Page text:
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Posts with tag sounds

Breakfast Topic: What game sound has snuck into your daily life?

You know those pesky ganarg up in Netherstorm? The ones that make the weird, "ee-OOH" Scooby-Doo sound when you kill them? I make that sound occasionally in real life, for no apparent reason at all. I never spent an inordinate amount of time leveling characters in Netherstorm, and I hold no particular fondness or enmity for the ganarg. (Although the dudes with the rotating blades? Yeah, those dudes and me are on the outs.) I really have no idea what provokes me to pipe up with this odd sound effect. I mean, come on, The Burning Crusade was forever ago! Maybe you can explain the relationship between ganarg engineers and stepping out of the shower. I know I certainly can't.

In fact, death sounds of all sorts are particularly fertile territory in a gaming family like mine. EverQuest human male death sounds still get a lot of traction when we collapse on the couch at the end of the day. Moving on, I guess there aren't too many weeks that go by without at least a handful of murloc calls. For WoW players, isn't that pretty much a given? But even regular dialog goes a long way. Orcish has proven useful in general family life: "zug-zug" when reminded to do your chores or "Lok'tar! The dishwasher is loaded!" when the feat is complete.

I can't say that anything from Mists has infiltrated my consciousness like the infernal Scooby-ganarg -- not yet, anyway. But I've found most players develop an affinity for some in-game sound. WoW Twitterati @elepheagle reports liking the sound effect of tilling untilled soil. He says he finds it soothing. Maybe that's what I need: more tilling, less Scooby.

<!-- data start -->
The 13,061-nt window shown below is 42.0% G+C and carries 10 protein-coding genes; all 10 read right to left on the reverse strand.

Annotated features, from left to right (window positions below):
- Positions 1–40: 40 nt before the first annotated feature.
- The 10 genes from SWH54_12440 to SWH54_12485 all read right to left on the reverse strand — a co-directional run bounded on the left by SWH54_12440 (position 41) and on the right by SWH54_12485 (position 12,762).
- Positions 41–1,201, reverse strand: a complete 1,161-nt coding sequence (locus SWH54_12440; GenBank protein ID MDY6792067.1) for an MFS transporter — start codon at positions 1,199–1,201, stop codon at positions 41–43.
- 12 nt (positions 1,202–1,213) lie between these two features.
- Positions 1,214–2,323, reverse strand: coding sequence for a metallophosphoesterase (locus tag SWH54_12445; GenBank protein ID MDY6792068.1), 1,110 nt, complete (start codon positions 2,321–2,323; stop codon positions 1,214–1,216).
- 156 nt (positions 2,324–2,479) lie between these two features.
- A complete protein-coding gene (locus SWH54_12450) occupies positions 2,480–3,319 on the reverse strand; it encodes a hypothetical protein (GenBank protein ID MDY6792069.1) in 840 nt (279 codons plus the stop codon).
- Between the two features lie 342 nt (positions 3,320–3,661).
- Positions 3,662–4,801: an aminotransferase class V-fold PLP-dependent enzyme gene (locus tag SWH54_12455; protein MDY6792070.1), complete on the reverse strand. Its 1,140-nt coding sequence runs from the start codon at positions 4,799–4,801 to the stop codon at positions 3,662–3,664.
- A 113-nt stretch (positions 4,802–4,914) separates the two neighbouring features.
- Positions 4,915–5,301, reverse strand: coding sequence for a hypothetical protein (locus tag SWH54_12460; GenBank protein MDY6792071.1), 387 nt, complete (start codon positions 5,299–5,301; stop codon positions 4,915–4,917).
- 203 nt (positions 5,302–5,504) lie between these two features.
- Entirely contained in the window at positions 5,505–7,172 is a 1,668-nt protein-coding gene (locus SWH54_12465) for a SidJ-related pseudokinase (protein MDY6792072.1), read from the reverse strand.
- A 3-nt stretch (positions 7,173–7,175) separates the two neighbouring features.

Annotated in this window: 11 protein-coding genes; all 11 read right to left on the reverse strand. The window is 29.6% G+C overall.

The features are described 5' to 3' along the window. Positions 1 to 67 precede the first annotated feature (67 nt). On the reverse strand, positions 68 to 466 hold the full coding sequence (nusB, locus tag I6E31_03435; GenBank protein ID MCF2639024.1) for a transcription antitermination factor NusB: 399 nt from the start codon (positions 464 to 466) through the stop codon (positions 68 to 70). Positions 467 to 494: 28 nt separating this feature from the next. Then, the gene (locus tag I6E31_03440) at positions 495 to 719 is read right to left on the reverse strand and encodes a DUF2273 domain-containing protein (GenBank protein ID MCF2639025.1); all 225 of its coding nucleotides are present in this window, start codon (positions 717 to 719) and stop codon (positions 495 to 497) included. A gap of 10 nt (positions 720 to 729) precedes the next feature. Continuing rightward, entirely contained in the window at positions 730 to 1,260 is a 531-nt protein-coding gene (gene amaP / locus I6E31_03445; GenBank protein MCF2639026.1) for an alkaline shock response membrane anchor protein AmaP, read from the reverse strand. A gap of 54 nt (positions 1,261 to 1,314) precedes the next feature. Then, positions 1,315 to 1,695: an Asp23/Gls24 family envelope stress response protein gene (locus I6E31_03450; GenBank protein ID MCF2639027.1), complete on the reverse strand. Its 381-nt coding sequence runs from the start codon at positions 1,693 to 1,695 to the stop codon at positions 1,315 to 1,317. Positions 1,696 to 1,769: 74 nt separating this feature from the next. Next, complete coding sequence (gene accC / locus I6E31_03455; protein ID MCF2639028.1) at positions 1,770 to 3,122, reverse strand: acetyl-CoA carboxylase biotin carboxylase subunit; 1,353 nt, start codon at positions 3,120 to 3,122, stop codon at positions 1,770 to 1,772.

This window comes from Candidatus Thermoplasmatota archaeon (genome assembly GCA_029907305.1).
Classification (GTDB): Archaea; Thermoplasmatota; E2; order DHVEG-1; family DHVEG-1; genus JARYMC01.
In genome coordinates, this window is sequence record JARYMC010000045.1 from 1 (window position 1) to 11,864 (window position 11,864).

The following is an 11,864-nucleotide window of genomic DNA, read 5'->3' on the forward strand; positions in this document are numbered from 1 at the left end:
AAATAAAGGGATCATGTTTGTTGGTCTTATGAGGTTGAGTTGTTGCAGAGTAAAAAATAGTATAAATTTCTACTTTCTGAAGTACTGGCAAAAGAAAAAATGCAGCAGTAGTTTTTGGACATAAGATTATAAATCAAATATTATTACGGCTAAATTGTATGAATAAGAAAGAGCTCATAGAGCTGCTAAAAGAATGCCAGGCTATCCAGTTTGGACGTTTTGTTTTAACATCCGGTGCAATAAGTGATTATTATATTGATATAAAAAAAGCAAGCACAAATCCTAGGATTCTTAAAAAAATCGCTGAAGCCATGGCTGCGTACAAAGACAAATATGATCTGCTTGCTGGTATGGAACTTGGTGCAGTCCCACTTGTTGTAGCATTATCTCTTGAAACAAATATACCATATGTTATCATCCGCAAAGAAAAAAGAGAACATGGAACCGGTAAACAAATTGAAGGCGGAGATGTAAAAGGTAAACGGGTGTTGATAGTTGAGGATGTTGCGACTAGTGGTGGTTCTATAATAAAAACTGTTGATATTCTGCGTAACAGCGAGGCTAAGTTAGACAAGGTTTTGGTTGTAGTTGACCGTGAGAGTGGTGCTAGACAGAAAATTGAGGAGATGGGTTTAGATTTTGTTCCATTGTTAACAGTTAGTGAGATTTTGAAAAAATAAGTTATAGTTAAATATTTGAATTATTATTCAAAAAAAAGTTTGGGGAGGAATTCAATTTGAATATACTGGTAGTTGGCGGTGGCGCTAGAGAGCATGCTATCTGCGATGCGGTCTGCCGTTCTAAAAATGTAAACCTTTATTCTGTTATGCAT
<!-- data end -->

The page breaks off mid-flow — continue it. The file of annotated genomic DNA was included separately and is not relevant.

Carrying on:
What about you? What sounds, new or old, from World of Warcraft have snuck into your everyday consciousness? Is there a phrase or line of dialog you just can't shake? Do you hear the death rattles of long-ago bosses in your dreams?

Filed under: Breakfast Topics

Addon Spotlight: All aboard for Train Smashing station

Each week, WoW Insider's Mathew McCurley brings you a fresh look at reader-submitted UIs as well as Addon Spotlight, which focuses on the backbone of the WoW gameplay experience: the user interface. Everything from bags to bars, buttons to DPS meters and beyond -- your addons folder will never be the same.

Useless flavor items have become an odd duck item in the MMO sphere. While we toil about in our virtual lives, amassing virtual goods in virtual storage, we also collect dumb trinkets and items that do nothing but look cool, make sounds, or annoy our friends. Why is it that we love virtual toys as much as our real life avatars do?

I can deal with most of the fun vanity items out there and even proudly proclaim that the best item in the entire game of World of Warcraft is the Tol Barad Searchlight. However, I cannot stand the train emotes. Train sets sounded like a fantastic idea, complete with a funtastic toy shop in Dalaran. What we got instead, during raiding at least, was a nightmare.

While combing through my emails a few days ago, I was in a particularly grumpy mood with no real pointed hatred or contempt for /train, but when my eyes finally rested on Edymnion's words, I was stirred to action. Trains need to be stopped. In his email, Edymnion recommended two addons that are designed to not only disable the /train emote completely but to find, capture, try, judge, and execute the perpetrators of train-on-ear violence.

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Filed under: Add-Ons, AddOn Spotlight

Patch 3.2.2: The clucking draenei (and the levitating tree)